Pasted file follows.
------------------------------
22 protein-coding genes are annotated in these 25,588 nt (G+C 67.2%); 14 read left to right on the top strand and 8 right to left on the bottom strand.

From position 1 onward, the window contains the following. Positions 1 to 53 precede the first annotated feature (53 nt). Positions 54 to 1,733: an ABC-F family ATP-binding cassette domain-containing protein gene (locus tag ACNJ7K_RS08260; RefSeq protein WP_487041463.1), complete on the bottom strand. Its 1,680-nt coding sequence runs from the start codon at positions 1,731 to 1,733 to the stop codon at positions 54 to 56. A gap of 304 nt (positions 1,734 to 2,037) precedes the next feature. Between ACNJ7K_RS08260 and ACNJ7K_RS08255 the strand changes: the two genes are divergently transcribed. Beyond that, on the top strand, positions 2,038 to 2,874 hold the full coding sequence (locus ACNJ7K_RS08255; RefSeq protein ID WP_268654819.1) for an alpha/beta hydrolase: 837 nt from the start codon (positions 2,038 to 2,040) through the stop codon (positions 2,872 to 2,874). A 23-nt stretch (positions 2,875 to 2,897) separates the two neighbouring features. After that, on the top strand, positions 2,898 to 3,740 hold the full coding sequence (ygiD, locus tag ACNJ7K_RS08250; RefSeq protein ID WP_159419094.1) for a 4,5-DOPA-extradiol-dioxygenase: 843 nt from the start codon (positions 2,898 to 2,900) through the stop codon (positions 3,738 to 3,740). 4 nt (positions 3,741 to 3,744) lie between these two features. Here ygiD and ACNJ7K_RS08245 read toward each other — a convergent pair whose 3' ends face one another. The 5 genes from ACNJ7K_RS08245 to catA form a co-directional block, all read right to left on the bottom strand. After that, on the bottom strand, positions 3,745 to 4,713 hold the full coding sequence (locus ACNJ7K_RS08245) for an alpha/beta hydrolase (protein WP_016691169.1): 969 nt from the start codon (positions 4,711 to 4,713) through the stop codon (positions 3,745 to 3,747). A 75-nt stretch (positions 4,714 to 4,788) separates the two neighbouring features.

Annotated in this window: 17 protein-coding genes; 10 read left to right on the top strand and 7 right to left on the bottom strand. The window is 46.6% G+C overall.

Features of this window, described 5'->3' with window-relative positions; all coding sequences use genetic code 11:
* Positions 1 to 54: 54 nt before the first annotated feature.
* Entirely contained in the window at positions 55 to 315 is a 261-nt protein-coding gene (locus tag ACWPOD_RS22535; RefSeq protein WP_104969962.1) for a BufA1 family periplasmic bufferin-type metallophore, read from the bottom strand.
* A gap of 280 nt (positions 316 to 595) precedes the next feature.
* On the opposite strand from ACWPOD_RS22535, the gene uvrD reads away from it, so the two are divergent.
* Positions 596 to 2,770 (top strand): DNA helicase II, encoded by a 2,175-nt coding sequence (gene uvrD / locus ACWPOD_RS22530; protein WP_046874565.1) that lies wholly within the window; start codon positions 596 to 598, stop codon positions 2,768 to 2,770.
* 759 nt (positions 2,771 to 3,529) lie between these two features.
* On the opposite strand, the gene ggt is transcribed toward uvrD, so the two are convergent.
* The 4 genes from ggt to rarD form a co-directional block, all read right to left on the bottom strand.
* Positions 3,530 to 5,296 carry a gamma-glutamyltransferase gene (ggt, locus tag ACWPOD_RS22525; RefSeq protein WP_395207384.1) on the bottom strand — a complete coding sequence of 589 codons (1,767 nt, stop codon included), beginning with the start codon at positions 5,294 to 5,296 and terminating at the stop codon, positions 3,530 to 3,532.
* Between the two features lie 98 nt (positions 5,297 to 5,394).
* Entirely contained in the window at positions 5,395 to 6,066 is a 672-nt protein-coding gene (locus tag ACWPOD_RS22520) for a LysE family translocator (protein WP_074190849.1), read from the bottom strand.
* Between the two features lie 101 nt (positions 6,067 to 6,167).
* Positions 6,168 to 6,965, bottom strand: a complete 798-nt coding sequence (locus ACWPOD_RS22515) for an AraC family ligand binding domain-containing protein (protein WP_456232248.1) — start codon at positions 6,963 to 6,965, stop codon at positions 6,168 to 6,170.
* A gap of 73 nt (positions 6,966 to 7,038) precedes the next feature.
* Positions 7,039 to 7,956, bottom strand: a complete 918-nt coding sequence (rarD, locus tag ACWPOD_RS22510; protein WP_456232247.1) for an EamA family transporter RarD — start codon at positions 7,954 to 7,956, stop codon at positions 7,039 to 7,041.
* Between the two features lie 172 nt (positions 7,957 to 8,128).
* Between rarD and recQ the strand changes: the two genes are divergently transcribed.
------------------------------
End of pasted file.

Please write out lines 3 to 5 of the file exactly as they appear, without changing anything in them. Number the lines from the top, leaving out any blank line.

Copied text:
Annotated in this window: 17 protein-coding genes; 10 read left to right on the top strand and 7 right to left on the bottom strand. The window is 46.6% G+C overall.

Features of this window, described 5'->3' with window-relative positions; all coding sequences use genetic code 11:
* Positions 1 to 54: 54 nt before the first annotated feature.